The changes we reported here involving a transfer in operations and overhaul of the Capitol Hill Times have hit the street — or at least the Web. So far, the typical stacks of copies of the free paper aren’t showing up around the Hill but the new WordPress-based Web site is live and a new sortie of articles has been posted including a look back at the recent snow. Meanwhile, Pacific Northwest journalists are taking their cracks at trying to tell the peculiar story of RIM Publications, a company built on the back of our region’s manifestations of the mortgage crisis.
The inaugural note from editor Stephen Miller sums the new effort up:
It’s a hell of an undertaking for a new publication, but The Capitol Hill Times has been around for a while. Editors before me have been dropping copy on Broadway since 1926. Unfortunately, the industry has taken a dive as of late, and this paper was a casualty. It lost touch with all of you as a result. I aim to change that.
The goal for this paper is not to re-create the Weekly and the Stranger or to eclipse the Capitol Hill Seattle Blog. Rather, we plan to bring a new voice to the discussion, to give you information you can use and to tell your story in a way it hasn’t been told before.
Last week, The Oregonian examined RIM parent company Northwest Trustee Service and owner Stephen Routh’s entry into newspaper ownership — complete with the hand wringing expected from a company with skin in the game:
Routh and his partners have built Northwest Trustee Services into a vertically integrated foreclosure machine.
Need a law firm? Check. Northwest Trustee has its affiliate, Routh, Crabtree & Olsen, which has 51 lawyers and offices in seven Western states. Need an escrow officer to help with documents? Check. Northwest Trustee has a title company. Need a process server to post a foreclosure notice at a specific property? A property manager to maintain vacant homes? An auctioneer to conduct foreclosure sales? Check, check and check. Northwest Trustee has it all in-house.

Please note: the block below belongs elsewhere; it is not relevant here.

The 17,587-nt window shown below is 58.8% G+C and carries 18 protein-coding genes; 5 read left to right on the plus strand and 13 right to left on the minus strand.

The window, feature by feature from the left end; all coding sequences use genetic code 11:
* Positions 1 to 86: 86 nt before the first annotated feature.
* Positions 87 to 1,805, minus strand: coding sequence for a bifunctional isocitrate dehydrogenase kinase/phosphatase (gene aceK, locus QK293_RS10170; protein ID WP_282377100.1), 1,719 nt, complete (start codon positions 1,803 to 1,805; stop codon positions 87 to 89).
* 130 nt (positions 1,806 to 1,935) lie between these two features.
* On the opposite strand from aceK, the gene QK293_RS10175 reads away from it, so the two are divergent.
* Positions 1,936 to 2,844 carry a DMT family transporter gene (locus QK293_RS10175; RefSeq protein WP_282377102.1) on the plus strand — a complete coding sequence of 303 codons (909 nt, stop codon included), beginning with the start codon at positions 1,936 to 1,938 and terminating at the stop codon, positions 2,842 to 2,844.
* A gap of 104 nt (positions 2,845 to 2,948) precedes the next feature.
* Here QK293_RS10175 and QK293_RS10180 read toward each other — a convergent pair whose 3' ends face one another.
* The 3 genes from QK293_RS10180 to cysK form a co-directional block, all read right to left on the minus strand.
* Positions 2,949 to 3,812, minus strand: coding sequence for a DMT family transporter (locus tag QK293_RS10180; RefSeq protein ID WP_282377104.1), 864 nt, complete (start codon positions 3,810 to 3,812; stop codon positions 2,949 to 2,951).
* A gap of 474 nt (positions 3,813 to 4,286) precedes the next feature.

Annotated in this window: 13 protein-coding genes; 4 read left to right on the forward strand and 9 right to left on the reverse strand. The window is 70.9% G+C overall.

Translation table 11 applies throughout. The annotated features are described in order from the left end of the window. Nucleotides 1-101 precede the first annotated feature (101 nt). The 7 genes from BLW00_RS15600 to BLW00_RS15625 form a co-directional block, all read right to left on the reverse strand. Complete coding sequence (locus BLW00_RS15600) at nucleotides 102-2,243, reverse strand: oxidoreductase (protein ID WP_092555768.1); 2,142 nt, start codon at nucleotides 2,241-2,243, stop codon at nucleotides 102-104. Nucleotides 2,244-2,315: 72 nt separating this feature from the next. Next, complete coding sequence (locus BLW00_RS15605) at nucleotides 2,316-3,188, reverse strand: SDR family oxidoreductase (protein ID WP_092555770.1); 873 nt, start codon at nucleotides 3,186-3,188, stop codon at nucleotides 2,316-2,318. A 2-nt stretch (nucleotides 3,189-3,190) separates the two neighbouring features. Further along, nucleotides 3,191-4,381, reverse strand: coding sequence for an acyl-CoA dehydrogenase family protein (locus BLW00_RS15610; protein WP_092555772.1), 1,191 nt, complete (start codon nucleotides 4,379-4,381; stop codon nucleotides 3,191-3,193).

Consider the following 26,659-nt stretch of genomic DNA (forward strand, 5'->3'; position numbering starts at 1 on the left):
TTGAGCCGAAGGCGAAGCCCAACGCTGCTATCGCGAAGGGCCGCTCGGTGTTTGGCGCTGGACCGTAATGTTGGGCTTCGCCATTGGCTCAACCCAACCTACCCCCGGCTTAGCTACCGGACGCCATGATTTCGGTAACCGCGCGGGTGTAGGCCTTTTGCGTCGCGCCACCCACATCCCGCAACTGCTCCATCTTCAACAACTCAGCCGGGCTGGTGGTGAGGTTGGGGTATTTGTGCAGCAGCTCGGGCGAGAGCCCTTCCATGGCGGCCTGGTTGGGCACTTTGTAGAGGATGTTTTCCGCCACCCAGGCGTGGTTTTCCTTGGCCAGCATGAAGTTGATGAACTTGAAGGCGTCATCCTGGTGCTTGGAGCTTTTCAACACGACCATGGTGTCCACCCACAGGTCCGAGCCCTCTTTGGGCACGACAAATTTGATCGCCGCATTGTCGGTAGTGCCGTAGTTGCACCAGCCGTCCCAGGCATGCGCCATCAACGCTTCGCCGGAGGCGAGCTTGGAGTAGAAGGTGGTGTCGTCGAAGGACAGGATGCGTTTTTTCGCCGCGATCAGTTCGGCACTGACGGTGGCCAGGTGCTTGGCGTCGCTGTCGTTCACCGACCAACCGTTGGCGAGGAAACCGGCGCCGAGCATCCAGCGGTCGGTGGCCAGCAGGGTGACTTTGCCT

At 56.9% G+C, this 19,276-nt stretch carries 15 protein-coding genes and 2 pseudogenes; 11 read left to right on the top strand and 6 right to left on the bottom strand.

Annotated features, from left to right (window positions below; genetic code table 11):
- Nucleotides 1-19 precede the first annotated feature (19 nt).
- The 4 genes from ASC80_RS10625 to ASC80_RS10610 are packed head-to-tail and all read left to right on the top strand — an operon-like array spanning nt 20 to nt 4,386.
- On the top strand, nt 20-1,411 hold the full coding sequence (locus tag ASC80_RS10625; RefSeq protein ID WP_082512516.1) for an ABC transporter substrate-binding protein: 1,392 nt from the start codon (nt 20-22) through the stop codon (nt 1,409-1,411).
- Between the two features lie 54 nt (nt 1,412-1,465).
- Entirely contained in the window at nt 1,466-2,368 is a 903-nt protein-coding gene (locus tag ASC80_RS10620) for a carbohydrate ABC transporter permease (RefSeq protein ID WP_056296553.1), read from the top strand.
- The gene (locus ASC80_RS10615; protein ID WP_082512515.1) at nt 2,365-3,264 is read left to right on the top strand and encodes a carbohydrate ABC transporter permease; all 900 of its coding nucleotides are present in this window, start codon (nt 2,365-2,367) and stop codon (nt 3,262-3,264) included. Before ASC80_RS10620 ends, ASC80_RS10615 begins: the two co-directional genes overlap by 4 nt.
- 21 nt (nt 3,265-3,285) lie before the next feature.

Until recently, one of the few elements of foreclosure that the 1,000-employee firm couldn’t offer its clients was a venue in which to advertise pending auctions.
Oregon law could be shifting to make RIM’s gambit less effective, the Oregonia hopefully speculates.
Seattle’s own Crosscut also took a crack at RIM with a new post this morning documenting the company’s businesses and lamenting its approach to journalism:
Routh’s seemingly single-minded focus worries longtime community journalists; what happens, they ask, when the housing market returns and foreclosures decline? Most believe that the small RIM papers will be sold or simply closed when their need is gone. “I question the wisdom of a long-term business plan that depends on something as cyclical as the foreclosures market,” observes Bill Will, executive director of Washington Newspaper Publishers Association.
Surprisingly, perhaps, Routh told me he could be in newspapers for the long haul. He expects “three years, maybe beyond” of heavy foreclosure activity. The economy “is not working so well,” and the value of under-water home mortgages”makes the national debt look trivial.” So, those pages of foreclosure ads are not going away any time soon.
As for CHS, we can’t say how this is all going to play out and we’re happy to not have to depend on the foreclosure market to keep our servers turned on. But we can say one thing — this kind of shit will not stand:
When asked what the co-op has coming up, Charmaine answered, “We’ll be organizing our chick sales for the early spring, and looking for more ways to get urban farming in the spotlight on Capital Hill!”